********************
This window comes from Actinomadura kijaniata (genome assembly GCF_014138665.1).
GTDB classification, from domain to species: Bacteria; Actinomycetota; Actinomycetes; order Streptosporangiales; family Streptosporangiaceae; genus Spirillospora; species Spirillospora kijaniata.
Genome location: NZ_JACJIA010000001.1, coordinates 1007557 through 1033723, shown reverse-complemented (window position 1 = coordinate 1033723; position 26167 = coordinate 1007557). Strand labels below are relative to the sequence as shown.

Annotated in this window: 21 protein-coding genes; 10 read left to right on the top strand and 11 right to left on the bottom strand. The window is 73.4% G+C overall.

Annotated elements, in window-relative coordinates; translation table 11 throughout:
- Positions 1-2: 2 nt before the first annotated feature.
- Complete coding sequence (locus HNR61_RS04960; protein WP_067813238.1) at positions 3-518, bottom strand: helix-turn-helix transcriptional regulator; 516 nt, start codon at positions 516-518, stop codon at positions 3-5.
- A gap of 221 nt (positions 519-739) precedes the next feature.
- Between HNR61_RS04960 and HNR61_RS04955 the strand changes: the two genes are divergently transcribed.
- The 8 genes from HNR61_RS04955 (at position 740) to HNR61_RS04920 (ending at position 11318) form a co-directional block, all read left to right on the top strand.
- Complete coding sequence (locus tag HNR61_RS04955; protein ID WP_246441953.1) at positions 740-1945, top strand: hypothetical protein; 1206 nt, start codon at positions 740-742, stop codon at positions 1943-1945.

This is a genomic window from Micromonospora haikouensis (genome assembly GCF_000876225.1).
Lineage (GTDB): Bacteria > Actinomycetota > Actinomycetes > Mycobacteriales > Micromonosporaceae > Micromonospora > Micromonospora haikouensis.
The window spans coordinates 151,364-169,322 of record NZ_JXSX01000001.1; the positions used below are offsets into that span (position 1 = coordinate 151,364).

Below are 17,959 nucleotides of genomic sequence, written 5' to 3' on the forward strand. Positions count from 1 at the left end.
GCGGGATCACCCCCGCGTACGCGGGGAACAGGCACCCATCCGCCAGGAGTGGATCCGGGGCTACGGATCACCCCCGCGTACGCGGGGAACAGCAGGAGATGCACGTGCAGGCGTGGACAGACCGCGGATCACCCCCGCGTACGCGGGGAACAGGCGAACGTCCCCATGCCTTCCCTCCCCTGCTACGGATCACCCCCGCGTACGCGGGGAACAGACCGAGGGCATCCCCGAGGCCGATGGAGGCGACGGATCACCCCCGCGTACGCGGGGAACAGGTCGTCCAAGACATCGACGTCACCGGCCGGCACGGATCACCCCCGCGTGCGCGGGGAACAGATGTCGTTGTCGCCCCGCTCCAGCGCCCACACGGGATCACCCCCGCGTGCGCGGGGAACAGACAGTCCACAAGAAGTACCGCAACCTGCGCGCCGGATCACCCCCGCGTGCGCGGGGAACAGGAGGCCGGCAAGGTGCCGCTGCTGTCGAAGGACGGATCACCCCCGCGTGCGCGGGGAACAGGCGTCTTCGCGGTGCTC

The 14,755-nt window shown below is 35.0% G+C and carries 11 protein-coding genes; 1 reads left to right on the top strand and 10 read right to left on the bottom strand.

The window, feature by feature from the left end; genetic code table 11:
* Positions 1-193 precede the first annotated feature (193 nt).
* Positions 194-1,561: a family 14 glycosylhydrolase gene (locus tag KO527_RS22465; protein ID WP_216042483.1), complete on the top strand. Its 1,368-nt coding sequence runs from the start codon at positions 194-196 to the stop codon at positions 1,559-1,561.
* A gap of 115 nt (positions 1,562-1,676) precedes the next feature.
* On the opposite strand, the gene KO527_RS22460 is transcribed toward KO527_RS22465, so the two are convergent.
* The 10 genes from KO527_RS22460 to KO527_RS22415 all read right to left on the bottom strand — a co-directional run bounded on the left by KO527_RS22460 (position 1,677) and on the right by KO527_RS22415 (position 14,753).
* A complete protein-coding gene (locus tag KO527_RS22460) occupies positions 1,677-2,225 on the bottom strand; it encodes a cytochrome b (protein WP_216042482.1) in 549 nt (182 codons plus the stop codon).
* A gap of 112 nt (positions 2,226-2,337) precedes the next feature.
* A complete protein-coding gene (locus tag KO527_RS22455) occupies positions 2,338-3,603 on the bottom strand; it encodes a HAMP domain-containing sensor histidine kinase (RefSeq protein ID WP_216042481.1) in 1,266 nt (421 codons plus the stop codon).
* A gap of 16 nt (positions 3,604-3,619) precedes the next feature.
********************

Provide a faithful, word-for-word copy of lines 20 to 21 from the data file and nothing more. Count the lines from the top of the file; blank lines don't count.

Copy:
* Positions 194-1,561: a family 14 glycosylhydrolase gene (locus tag KO527_RS22465; protein ID WP_216042483.1), complete on the top strand. Its 1,368-nt coding sequence runs from the start codon at positions 194-196 to the stop codon at positions 1,559-1,561.
* A gap of 115 nt (positions 1,562-1,676) precedes the next feature.